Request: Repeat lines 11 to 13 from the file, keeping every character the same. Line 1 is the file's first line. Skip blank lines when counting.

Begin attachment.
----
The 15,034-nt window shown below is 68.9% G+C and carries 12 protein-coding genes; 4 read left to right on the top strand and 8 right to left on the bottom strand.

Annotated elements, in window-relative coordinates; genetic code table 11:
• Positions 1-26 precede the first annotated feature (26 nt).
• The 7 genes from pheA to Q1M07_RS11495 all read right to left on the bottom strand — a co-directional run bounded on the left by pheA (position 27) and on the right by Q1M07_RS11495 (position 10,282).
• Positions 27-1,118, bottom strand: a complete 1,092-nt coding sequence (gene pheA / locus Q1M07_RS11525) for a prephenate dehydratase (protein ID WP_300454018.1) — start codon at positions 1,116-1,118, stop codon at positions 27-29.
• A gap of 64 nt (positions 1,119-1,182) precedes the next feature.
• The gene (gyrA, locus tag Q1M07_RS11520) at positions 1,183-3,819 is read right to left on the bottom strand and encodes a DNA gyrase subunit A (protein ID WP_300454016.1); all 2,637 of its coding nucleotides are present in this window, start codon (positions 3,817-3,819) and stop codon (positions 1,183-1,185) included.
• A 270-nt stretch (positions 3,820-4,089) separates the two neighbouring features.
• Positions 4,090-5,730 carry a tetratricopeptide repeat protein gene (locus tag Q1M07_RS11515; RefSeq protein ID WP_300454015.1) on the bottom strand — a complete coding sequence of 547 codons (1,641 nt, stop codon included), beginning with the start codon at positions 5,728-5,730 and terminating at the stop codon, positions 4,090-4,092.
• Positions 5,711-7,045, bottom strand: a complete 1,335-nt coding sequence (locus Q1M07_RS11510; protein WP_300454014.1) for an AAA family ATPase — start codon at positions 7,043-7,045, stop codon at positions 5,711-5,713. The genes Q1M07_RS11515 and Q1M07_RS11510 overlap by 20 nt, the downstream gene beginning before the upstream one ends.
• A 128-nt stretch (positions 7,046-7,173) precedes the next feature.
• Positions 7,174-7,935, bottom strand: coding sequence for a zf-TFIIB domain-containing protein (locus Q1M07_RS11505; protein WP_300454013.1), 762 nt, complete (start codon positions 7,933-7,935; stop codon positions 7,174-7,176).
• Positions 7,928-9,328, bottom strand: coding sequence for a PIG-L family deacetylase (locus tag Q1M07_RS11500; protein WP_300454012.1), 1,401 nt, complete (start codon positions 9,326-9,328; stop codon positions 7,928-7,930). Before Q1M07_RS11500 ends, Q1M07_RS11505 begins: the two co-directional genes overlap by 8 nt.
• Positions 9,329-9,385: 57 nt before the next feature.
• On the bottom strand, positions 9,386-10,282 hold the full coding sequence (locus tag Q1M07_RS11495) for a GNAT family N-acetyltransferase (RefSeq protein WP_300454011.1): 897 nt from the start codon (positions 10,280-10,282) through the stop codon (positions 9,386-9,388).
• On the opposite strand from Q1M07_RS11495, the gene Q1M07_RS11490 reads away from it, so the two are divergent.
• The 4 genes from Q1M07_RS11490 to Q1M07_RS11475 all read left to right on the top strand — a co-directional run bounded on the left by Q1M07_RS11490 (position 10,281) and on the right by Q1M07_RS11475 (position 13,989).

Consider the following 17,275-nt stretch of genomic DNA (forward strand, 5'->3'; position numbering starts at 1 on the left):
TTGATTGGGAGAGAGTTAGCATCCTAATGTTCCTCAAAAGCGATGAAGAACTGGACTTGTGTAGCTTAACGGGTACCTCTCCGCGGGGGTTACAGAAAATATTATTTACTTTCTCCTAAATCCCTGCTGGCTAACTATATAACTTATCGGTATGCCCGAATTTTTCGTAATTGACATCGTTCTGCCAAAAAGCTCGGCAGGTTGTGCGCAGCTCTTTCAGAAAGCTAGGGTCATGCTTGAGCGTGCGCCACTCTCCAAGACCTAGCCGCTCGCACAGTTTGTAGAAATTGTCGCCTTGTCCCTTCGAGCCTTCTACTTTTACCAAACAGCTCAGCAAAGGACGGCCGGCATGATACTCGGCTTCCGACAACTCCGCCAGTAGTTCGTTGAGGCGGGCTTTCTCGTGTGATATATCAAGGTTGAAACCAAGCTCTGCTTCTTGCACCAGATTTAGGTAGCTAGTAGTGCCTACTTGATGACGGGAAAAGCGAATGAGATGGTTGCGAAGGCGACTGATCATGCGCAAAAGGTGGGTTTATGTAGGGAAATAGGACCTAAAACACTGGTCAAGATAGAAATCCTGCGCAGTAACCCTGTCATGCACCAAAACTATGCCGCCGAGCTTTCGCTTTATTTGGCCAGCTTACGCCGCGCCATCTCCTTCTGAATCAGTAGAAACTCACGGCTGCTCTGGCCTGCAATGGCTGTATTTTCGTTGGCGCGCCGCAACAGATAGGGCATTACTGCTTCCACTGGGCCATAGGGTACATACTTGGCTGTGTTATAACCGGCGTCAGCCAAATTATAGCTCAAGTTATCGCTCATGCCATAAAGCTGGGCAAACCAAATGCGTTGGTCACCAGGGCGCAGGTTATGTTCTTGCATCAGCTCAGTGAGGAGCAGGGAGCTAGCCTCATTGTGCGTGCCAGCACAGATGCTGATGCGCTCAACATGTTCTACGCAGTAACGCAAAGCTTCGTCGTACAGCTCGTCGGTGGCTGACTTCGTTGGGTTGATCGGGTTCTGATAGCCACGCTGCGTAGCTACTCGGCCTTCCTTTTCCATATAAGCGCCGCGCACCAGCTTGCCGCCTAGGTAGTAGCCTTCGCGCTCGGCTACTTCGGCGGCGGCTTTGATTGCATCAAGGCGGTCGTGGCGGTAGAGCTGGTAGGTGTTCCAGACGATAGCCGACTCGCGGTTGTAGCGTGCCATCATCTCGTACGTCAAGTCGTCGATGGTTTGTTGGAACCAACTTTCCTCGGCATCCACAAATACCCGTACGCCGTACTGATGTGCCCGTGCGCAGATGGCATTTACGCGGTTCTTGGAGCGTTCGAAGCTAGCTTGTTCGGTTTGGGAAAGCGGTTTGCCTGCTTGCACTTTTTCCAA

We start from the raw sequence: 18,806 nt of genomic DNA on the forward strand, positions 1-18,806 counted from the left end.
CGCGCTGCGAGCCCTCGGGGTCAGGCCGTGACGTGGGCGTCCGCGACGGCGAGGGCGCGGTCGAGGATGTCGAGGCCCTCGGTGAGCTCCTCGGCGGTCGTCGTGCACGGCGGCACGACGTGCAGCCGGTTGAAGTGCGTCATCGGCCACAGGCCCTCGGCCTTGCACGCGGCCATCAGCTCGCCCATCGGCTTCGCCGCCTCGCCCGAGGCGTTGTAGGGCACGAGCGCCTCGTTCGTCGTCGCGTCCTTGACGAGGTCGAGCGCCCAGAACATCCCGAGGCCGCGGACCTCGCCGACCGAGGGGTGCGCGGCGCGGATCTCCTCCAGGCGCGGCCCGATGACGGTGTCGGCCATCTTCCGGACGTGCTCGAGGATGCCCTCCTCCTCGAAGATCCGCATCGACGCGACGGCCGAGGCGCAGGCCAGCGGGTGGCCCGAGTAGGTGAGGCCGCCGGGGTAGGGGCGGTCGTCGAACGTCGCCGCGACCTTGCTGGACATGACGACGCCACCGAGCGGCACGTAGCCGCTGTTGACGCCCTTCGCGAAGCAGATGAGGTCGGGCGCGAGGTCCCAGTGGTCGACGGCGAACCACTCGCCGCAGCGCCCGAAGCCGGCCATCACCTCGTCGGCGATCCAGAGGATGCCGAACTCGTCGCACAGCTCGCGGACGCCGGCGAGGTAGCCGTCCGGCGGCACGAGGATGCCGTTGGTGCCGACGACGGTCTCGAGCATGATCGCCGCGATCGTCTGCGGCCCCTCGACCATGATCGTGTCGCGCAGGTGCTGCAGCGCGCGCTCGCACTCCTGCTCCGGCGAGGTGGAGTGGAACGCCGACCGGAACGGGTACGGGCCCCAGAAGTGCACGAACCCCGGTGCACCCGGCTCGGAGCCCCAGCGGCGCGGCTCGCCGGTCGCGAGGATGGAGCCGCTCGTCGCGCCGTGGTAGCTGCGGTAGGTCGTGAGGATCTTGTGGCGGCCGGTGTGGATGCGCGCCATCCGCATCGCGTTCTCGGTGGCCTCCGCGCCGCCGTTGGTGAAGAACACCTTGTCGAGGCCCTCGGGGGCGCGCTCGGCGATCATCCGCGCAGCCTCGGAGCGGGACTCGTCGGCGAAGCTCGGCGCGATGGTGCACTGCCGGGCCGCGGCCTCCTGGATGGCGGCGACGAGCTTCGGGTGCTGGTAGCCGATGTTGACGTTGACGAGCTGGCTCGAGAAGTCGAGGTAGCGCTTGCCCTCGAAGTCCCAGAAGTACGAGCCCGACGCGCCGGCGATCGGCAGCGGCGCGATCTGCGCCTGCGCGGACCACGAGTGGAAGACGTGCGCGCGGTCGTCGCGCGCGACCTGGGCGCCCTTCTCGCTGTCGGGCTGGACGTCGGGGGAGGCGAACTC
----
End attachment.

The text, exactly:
• A 128-nt stretch (positions 7,046-7,173) precedes the next feature.
• Positions 7,174-7,935, bottom strand: coding sequence for a zf-TFIIB domain-containing protein (locus Q1M07_RS11505; protein WP_300454013.1), 762 nt, complete (start codon positions 7,933-7,935; stop codon positions 7,174-7,176).
• Positions 7,928-9,328, bottom strand: coding sequence for a PIG-L family deacetylase (locus tag Q1M07_RS11500; protein WP_300454012.1), 1,401 nt, complete (start codon positions 9,326-9,328; stop codon positions 7,928-7,930). Before Q1M07_RS11500 ends, Q1M07_RS11505 begins: the two co-directional genes overlap by 8 nt.